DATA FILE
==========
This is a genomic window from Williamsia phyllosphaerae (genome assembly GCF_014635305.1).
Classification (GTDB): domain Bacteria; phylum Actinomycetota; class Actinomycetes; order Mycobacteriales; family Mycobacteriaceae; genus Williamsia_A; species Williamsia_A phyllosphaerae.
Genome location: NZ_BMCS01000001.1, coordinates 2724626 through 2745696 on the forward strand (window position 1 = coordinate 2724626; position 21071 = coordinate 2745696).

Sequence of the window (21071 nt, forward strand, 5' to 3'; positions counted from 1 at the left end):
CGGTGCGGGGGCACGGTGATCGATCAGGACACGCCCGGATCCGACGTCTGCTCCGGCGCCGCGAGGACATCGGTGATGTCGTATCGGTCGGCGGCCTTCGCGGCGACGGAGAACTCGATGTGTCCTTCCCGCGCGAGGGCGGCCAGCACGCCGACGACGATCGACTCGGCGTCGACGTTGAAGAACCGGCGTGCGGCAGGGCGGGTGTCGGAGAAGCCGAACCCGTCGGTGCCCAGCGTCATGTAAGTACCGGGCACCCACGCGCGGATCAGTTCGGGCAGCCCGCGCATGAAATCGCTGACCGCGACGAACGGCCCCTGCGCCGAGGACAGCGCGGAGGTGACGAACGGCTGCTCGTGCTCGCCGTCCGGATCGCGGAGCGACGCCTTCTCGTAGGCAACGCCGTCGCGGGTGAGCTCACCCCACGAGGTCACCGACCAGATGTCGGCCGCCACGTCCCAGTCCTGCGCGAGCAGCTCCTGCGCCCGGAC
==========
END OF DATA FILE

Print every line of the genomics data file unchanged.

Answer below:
This is a genomic window from Williamsia phyllosphaerae (genome assembly GCF_014635305.1).
Classification (GTDB): domain Bacteria; phylum Actinomycetota; class Actinomycetes; order Mycobacteriales; family Mycobacteriaceae; genus Williamsia_A; species Williamsia_A phyllosphaerae.
Genome location: NZ_BMCS01000001.1, coordinates 2724626 through 2745696 on the forward strand (window position 1 = coordinate 2724626; position 21071 = coordinate 2745696).

Sequence of the window (21071 nt, forward strand, 5' to 3'; positions counted from 1 at the left end):
CGGTGCGGGGGCACGGTGATCGATCAGGACACGCCCGGATCCGACGTCTGCTCCGGCGCCGCGAGGACATCGGTGATGTCGTATCGGTCGGCGGCCTTCGCGGCGACGGAGAACTCGATGTGTCCTTCCCGCGCGAGGGCGGCCAGCACGCCGACGACGATCGACTCGGCGTCGACGTTGAAGAACCGGCGTGCGGCAGGGCGGGTGTCGGAGAAGCCGAACCCGTCGGTGCCCAGCGTCATGTAAGTACCGGGCACCCACGCGCGGATCAGTTCGGGCAGCCCGCGCATGAAATCGCTGACCGCGACGAACGGCCCCTGCGCCGAGGACAGCGCGGAGGTGACGAACGGCTGCTCGTGCTCGCCGTCCGGATCGCGGAGCGACGCCTTCTCGTAGGCAACGCCGTCGCGGGTGAGCTCACCCCACGAGGTCACCGACCAGATGTCGGCCGCCACGTCCCAGTCCTGCGCGAGCAGCTCCTGCGCCCGGAC